2013-03-01

179

Quality of Life After Open or Robotic Prostatectomy, Cryoablation or Brachytherapy for Localized Prostate Cancer  

Microsoft Academic Search

Purpose: Health related quality of life concerns factor prominently in prostate cancer management. We describe health related quality of life impact and recov- ery profiles of 4 commonly used operative treatments for localized prostate cancer. Materials and Methods: Beginning in February 2000 all patients treated with open radical prostatectomy, robot assisted laparoscopic prostatectomy, brachy- therapy or cryotherapy were asked to

John B. Malcolm; Michael D. Fabrizio; Bethany B. Barone; Robert W. Given; Raymond S. Lance; Donald F. Lynch; John W. Davis; Mark E. Shaves; Paul F. Schellhammer

2010-01-01

180

Oblique needle segmentation and tracking for 3D TRUS guided prostate brachytherapy  

Microsoft Academic Search

An algorithm was developed in order to segment and track brachytherapy needles inserted along oblique trajectories. Three-dimensional (3D) transrectal ultrasound (TRUS) images of the rigid rod simulating the needle inserted into the tissue-mimicking agar and chicken breast phantoms were obtained to test the accuracy of the algorithm under ideal conditions. Because the robot possesses high positioning and angulation accuracies, we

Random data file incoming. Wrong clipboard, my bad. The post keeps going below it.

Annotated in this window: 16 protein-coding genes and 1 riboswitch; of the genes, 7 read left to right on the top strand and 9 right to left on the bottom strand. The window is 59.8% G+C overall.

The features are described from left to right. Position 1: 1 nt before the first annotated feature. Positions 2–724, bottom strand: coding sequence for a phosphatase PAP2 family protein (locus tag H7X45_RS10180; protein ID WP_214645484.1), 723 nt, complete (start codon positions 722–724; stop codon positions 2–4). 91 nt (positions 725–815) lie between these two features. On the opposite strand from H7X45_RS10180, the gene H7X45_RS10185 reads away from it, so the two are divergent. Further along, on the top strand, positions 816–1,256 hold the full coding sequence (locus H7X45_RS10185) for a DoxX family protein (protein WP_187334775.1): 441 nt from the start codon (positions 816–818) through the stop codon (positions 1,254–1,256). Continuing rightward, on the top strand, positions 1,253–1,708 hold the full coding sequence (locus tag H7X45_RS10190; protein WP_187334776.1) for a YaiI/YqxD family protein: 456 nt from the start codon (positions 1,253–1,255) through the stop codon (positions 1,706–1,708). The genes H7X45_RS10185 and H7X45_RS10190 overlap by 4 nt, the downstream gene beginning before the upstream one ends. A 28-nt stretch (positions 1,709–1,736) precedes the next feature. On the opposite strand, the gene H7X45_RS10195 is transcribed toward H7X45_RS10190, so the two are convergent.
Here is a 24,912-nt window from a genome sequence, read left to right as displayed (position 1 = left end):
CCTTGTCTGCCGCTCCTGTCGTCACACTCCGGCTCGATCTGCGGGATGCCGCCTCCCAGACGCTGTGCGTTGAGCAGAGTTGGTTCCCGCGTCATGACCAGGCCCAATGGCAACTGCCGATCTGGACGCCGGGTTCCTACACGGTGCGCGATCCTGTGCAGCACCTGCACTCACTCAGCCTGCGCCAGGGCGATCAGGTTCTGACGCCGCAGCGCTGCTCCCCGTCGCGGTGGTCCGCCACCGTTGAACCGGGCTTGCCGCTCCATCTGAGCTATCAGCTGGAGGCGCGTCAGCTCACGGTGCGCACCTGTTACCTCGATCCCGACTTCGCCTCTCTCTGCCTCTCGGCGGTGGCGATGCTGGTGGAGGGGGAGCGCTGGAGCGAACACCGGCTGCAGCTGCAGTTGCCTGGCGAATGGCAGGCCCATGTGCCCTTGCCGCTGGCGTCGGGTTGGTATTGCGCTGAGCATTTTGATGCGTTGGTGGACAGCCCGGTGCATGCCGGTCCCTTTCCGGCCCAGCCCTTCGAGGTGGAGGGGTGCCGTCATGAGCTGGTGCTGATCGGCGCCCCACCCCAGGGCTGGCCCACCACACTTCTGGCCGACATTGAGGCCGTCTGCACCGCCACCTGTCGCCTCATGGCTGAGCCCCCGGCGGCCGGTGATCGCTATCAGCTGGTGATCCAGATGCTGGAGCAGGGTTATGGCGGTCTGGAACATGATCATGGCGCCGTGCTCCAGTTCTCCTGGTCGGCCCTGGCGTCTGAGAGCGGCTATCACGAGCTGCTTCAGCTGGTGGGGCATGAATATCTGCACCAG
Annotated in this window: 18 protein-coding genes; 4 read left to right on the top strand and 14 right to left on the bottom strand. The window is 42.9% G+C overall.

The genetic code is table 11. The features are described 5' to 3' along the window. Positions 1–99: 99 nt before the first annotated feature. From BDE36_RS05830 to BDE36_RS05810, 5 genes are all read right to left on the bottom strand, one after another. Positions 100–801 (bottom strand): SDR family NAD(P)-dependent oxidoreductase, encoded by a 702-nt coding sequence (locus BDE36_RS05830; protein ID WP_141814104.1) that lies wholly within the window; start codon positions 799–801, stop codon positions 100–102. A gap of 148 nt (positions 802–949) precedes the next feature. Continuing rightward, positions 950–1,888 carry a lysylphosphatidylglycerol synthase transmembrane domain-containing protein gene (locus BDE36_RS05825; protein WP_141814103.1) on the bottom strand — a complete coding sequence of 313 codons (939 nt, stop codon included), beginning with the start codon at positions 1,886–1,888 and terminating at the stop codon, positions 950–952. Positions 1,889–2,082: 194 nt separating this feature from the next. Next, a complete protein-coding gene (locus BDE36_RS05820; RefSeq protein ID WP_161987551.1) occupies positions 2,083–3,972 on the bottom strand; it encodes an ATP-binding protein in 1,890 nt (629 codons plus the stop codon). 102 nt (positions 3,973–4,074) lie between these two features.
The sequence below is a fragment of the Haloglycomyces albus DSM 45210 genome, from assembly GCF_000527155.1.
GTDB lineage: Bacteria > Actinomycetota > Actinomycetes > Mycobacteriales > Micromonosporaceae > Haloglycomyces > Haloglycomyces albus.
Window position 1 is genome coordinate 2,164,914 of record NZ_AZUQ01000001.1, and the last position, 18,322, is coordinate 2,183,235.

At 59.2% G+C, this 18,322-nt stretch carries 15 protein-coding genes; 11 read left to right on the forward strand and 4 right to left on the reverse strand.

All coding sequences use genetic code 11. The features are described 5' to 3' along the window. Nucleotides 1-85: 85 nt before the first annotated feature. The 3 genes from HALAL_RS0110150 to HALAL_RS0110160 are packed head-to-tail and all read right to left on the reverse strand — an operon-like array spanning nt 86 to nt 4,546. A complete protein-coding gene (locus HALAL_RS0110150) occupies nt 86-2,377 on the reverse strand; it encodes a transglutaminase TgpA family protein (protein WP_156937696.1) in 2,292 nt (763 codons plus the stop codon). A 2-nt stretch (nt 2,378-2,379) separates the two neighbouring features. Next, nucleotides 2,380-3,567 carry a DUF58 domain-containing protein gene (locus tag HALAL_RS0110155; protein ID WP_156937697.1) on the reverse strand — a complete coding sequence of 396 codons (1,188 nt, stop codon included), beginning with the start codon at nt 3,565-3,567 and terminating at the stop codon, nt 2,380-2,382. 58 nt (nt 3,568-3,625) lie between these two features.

Zhouping Wei; Lori Gardi; Donal B. Downey; Aaron Fenster

2005-01-01

181

Prostate-Specific Antigen at 4 to 5 Years After Low-Dose-Rate Prostate Brachytherapy Is a Strong Predictor of Disease-Free Survival  

SciTech Connect